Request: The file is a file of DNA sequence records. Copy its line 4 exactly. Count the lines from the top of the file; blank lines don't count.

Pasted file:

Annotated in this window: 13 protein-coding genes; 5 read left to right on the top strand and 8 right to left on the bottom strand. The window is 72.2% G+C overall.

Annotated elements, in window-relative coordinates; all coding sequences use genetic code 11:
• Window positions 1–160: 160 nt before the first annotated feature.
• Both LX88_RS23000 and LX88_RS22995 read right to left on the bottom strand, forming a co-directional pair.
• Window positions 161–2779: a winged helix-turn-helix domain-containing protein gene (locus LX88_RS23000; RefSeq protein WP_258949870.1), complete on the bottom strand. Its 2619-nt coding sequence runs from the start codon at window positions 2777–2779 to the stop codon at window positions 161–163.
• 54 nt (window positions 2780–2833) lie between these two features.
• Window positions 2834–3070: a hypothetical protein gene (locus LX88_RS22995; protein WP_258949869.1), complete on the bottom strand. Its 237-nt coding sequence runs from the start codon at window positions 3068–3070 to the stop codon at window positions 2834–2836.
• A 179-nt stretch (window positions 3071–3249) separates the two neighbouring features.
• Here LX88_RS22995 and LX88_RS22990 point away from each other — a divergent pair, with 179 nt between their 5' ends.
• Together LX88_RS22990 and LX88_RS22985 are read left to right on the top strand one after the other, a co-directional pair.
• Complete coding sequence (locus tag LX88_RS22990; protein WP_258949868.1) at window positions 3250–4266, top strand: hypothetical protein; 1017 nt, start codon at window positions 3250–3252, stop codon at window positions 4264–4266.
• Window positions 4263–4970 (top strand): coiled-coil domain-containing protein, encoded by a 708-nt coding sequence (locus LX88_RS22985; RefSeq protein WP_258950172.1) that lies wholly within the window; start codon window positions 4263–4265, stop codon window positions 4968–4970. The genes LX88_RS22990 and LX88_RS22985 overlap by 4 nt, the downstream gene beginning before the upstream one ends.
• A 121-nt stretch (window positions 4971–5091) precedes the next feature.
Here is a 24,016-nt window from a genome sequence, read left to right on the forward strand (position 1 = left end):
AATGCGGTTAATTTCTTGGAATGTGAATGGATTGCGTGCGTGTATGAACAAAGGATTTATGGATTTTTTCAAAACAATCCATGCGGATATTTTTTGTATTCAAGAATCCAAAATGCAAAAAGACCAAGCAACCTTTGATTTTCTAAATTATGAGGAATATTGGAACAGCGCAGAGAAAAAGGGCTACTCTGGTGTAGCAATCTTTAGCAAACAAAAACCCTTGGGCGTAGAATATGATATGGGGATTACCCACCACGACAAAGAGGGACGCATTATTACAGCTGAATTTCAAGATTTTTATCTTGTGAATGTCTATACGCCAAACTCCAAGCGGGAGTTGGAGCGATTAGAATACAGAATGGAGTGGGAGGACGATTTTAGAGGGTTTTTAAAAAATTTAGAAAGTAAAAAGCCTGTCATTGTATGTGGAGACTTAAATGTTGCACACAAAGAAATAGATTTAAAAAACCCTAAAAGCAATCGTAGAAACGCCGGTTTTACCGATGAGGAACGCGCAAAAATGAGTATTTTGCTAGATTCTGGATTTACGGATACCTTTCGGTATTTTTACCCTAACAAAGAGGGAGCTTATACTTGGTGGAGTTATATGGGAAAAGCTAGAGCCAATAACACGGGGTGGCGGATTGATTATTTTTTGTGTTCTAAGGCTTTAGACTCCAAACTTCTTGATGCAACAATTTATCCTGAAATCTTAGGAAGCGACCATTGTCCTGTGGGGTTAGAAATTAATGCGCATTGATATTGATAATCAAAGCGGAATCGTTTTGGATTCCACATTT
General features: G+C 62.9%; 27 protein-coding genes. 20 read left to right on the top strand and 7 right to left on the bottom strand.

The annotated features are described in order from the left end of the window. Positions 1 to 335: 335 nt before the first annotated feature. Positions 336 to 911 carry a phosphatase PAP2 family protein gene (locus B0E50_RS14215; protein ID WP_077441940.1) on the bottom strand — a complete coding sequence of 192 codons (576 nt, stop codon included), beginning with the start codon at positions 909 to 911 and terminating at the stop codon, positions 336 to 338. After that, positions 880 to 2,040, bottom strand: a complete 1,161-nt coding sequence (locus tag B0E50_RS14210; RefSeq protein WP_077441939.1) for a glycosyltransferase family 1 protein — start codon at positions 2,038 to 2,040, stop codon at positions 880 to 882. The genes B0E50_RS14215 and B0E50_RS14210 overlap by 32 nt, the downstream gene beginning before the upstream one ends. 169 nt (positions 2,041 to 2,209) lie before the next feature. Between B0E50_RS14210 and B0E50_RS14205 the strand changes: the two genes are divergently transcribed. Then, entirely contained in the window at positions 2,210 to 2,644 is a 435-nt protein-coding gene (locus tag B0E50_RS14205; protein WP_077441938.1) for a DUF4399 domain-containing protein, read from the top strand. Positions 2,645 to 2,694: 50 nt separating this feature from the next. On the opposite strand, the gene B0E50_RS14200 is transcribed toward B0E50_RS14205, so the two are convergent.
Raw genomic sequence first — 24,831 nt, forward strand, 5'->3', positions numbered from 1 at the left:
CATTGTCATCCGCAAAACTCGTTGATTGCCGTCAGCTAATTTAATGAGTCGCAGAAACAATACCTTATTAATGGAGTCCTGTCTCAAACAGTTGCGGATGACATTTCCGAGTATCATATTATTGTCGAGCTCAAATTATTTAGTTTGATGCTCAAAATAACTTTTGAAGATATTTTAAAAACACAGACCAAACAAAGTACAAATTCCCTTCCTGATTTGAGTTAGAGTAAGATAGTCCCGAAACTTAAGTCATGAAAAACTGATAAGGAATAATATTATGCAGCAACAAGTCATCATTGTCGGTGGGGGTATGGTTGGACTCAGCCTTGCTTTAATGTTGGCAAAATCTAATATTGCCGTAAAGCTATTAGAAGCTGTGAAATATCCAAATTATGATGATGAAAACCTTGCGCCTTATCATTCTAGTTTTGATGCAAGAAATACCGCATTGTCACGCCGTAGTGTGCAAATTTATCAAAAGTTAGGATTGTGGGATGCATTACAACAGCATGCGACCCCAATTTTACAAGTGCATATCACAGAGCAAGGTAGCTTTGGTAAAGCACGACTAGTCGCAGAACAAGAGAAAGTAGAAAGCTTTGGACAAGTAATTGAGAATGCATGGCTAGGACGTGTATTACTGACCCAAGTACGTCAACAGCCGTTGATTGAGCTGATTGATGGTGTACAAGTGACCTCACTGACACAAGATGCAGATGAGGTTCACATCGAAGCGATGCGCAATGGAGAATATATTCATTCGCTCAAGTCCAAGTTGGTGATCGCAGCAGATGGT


• Both LX88_RS23000 and LX88_RS22995 read right to left on the bottom strand, forming a co-directional pair.